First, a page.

Brooklyn’s literary credentials are beyond reproach at this point, given that the borough is currently home to hundreds of writers and the base of operations for numerous small presses, reading series, and magazines. As a living organism—and one of the most rapidly changing urban centers in the world—history tends to get buried quickly in Brooklyn. Below are a few literary landmarks, including bookstores, bars, and famous residences, that remind us why Brooklyn is the center of the reading and writing world.
169 Clinton Street
You wouldn’t know from the pleasant Brooklyn Heights surroundings, but this unremarkable apartment building was once home to horror writer H.P. Lovecraft, who spent his time in Brooklyn going quietly insane. Though his tenure in New York was fairly brief, he composed “The Horror at Red Hook” while living here, and his enormous dislike of the area would go on to inform his most mature and bloodcurdling work.
Much has been written about Sunny’s, the venerable Red Hook bar that is one of Brooklyn’s true epicenters. Perhaps most notably, it informed Tim Sultan’s memoir Sunny’s Nights: Lost and Found at a Bar on the Edge of the Word. It really does feel like the edge of the world, by the way: the Red Hook waterfront inspired both James Agee and On the Waterfront.
Talk about distinguished roommates: 7 Middagh Street in Brooklyn Heights was once home to Carson McCullers, Truman Capote, W.H. Auden, and Paul and Jane Bowles. Christened February House because of the February birthdays of most of its tenants, the house no longer stands as it would have appeared back in 1940, when it was the secret home of Modernism.
Walt Whitman was editor of the Brooklyn Daily Eagle, whose offices were here and what is now commemorated as Fort Greene Park, whose construction Whitman advocated for in an op-ed. He also wrote about the towering Prison Ship Martyr’s Monument, which you can find here, the subject of his poem “The Wallabout Martyrs.”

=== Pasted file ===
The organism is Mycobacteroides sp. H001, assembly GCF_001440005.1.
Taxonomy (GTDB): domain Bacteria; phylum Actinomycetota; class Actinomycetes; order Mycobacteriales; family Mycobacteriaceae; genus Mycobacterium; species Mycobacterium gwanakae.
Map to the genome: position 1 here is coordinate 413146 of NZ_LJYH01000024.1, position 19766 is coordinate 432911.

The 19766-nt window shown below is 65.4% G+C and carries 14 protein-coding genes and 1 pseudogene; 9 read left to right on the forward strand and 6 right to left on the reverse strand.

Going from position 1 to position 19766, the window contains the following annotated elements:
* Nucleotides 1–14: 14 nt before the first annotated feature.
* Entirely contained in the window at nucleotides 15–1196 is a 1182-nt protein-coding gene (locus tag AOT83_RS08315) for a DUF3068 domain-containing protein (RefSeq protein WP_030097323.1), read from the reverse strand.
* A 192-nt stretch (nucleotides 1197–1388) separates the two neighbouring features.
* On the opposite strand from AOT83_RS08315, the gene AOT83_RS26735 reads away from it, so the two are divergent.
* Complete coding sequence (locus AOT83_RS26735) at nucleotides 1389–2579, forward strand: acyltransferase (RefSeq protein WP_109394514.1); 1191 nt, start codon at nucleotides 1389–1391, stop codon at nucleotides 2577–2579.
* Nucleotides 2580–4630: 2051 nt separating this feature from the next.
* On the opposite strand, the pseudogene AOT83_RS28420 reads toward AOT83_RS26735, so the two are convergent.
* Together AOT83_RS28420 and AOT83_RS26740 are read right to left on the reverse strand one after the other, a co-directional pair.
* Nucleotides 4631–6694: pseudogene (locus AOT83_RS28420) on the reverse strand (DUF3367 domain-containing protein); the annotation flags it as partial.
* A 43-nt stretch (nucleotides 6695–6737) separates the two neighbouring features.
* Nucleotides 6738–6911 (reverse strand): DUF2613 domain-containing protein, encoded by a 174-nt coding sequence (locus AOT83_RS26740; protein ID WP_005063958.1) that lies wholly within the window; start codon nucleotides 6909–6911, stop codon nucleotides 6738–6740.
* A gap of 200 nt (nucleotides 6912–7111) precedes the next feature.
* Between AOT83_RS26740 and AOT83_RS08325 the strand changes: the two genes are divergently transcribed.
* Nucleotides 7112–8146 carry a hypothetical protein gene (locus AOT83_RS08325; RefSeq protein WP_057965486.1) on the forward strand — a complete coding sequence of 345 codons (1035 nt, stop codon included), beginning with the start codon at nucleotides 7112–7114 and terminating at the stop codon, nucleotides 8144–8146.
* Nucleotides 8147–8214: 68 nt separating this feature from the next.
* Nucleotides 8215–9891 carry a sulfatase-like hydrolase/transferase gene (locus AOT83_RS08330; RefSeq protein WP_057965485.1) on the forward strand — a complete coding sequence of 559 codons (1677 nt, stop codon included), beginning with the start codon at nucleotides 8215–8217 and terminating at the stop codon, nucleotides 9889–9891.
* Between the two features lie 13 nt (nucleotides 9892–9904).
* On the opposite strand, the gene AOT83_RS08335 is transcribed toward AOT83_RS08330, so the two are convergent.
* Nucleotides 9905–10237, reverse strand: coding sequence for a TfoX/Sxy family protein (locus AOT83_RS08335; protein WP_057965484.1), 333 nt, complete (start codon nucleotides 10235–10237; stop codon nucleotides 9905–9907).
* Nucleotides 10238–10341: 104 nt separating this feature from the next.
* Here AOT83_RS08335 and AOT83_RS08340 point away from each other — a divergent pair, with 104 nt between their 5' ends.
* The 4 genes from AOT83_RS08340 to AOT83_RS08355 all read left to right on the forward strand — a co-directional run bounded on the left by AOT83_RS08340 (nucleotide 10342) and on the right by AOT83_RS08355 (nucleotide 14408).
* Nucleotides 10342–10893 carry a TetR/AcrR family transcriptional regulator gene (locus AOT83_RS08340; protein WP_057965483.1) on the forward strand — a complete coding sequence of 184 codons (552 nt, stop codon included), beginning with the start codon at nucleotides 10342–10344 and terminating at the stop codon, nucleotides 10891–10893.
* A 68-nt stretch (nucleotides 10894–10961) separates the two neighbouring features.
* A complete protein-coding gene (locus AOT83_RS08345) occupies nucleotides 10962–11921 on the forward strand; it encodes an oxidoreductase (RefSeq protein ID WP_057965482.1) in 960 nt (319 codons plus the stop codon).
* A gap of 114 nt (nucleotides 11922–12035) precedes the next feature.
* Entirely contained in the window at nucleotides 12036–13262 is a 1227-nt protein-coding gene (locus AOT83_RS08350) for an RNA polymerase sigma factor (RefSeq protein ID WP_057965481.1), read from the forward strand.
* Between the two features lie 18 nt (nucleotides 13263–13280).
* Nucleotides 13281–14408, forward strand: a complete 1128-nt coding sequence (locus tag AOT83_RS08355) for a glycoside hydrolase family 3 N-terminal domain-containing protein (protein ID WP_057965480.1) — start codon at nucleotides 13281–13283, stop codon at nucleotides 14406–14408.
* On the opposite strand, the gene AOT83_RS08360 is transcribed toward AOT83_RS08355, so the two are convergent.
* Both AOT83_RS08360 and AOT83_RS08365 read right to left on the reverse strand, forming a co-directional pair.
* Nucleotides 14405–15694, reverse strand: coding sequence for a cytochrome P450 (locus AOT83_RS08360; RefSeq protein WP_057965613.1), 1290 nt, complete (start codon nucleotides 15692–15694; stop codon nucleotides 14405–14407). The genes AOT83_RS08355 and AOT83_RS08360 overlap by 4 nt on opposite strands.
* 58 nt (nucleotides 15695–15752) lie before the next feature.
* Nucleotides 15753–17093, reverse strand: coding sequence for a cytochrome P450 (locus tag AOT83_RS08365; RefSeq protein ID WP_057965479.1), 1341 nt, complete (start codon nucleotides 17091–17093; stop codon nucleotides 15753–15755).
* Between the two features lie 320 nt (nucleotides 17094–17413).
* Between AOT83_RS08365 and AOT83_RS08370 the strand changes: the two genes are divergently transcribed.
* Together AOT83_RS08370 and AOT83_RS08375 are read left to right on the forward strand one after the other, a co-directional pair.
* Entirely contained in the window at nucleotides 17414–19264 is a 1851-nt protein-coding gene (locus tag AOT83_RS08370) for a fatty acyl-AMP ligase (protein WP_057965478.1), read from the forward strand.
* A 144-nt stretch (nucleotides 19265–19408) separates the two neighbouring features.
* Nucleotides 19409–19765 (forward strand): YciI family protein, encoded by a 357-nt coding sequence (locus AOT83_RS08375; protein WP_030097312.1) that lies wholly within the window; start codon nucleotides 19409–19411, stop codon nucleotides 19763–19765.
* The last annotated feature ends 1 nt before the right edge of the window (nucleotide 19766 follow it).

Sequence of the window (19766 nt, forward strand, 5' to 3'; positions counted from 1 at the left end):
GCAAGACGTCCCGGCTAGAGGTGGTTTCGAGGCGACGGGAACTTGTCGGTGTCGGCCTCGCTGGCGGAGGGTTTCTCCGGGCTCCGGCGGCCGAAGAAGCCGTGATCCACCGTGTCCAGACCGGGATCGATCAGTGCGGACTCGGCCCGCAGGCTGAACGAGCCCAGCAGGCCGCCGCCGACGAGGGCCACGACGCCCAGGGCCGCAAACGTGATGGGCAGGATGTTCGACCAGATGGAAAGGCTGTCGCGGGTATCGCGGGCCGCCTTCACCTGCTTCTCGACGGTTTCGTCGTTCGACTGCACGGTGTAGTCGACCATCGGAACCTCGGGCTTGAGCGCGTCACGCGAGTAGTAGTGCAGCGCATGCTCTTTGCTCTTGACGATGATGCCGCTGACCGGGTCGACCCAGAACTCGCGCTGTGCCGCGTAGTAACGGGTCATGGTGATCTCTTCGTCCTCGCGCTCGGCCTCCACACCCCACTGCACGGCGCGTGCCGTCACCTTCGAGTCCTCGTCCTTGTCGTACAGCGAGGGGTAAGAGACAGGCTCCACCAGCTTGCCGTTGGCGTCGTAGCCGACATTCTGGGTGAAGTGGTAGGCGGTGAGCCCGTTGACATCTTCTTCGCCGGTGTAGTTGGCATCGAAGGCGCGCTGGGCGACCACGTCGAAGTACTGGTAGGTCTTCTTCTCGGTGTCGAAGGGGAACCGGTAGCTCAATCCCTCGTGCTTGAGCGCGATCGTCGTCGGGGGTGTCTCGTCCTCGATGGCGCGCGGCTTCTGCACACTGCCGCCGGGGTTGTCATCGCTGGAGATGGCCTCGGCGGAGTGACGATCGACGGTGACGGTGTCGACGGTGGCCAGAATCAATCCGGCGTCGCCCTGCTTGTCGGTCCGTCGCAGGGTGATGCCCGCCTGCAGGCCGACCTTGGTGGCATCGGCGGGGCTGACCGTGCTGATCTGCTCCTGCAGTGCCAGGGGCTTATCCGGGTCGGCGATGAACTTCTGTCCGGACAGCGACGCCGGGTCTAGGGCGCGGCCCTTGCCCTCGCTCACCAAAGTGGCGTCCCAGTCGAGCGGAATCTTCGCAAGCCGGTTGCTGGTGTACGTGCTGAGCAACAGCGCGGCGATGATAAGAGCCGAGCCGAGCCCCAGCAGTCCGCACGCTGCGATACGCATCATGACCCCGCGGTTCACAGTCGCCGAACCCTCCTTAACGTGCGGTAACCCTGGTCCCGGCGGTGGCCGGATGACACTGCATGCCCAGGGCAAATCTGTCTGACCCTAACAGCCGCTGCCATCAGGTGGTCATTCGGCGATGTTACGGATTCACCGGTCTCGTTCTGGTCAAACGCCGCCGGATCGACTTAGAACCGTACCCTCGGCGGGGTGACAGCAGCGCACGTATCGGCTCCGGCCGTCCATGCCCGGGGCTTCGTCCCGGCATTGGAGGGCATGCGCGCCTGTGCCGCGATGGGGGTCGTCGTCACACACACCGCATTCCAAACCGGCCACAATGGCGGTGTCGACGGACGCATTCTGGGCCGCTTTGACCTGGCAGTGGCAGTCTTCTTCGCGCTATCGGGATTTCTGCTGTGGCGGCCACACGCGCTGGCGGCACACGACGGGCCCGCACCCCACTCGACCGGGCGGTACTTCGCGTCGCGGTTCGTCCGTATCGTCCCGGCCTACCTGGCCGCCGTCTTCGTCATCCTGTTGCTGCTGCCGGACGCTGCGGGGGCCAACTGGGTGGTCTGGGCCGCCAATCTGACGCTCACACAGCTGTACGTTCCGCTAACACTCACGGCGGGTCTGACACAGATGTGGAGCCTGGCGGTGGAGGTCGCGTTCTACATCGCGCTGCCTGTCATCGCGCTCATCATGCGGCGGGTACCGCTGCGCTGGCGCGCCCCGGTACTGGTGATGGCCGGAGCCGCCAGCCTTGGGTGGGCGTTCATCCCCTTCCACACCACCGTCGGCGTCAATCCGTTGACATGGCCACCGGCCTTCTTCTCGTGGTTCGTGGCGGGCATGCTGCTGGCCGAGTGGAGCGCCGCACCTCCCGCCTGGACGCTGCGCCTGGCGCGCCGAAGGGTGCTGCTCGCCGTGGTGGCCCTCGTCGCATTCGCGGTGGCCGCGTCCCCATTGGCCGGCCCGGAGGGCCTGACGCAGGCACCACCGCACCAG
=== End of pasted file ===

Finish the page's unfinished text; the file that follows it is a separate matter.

This enormous beer hall is a destination year-round, with an ongoing air of revelry and plenty of live music. It also happens to be adjacent to two literary landmarks, the charming used bookstore Book Thug Nation and the Lorimer Street tenement that was the setting for Betty Smith’s A Tree Grows in Brooklyn.
Greenpoint, home to many Polish bakeries and cozy cocktail bars, is among Brooklyn’s most charming neighborhoods and Greenpoint Ave will lead you past the Black Rabbit tavern and the Brooklyn Night Market, down to the WORD bookstore (which also happens to be near the birthplace of Goodnight Moon author Margaret Wise Brown).
Park Slope’s legendary Community Bookstore is home to readings, literary events, and more than a few animals. It is also the neighborhood bookstore of Paul Auster and Martin Amis, who have been known to stop by from time to time to browse the tasteful and eccentrically stocked shelves, where you’ll find more than just the latest NPR-endorsed hardcovers.
Named for a Samuel Beckett novel, Unnamable Books is one of the most remarkable bookstores in the city, selling both new and used books and home to treasures mixed in with the stunning array of poetry, nonfiction, and small press titles. Open late, Unnamable is the best Brooklyn has to offer in terms of literary wonder.
Though Herman Melville is buried in the Bronx, Brooklyn can boast the peaceful and truly gorgeous Green-Wood Cemetery, whose residents include Jean-Michel Basquiat, Leonard Bernstein, and writer/NAACP leader James Weldon Johnson.